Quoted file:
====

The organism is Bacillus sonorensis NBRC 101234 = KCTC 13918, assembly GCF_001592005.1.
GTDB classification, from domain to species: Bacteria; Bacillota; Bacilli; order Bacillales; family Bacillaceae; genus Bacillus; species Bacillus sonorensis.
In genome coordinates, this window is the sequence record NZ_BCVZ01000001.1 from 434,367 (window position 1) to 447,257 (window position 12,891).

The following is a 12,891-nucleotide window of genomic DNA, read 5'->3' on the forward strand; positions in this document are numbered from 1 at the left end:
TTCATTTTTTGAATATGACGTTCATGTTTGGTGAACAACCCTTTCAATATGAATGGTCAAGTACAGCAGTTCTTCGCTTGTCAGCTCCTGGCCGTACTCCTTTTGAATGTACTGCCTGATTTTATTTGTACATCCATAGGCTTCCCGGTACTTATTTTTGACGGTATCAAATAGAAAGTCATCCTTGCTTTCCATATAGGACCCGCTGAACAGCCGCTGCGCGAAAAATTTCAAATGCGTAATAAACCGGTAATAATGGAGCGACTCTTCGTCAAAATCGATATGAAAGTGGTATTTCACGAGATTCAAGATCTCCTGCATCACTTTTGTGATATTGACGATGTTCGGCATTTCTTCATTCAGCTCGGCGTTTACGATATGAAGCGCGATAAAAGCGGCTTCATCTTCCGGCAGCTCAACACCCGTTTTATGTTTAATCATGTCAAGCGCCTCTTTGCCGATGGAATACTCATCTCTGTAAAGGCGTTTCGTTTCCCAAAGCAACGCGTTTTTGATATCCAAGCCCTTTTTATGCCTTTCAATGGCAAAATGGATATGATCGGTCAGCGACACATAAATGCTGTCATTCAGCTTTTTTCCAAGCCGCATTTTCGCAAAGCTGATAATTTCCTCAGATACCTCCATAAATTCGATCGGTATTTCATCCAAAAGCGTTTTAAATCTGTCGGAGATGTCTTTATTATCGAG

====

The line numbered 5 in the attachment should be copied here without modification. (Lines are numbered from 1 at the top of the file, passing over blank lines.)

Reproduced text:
TTCATTTTTTGAATATGACGTTCATGTTTGGTGAACAACCCTTTCAATATGAATGGTCAAGTACAGCAGTTCTTCGCTTGTCAGCTCCTGGCCGTACTCCTTTTGAATGTACTGCCTGATTTTATTTGTACATCCATAGGCTTCCCGGTACTTATTTTTGACGGTATCAAATAGAAAGTCATCCTTGCTTTCCATATAGGACCCGCTGAACAGCCGCTGCGCGAAAAATTTCAAATGCGTAATAAACCGGTAATAATGGAGCGACTCTTCGTCAAAATCGATATGAAAGTGGTATTTCACGAGATTCAAGATCTCCTGCATCACTTTTGTGATATTGACGATGTTCGGCATTTCTTCATTCAGCTCGGCGTTTACGATATGAAGCGCGATAAAAGCGGCTTCATCTTCCGGCAGCTCAACACCCGTTTTATGTTTAATCATGTCAAGCGCCTCTTTGCCGATGGAATACTCATCTCTGTAAAGGCGTTTCGTTTCCCAAAGCAACGCGTTTTTGATATCCAAGCCCTTTTTATGCCTTTCAATGGCAAAATGGATATGATCGGTCAGCGACACATAAATGCTGTCATTCAGCTTTTTTCCAAGCCGCATTTTCGCAAAGCTGATAATTTCCTCAGATACCTCCATAAATTCGATCGGTATTTCATCCAAAAGCGTTTTAAATCTGTCGGAGATGTCTTTATTATCGAG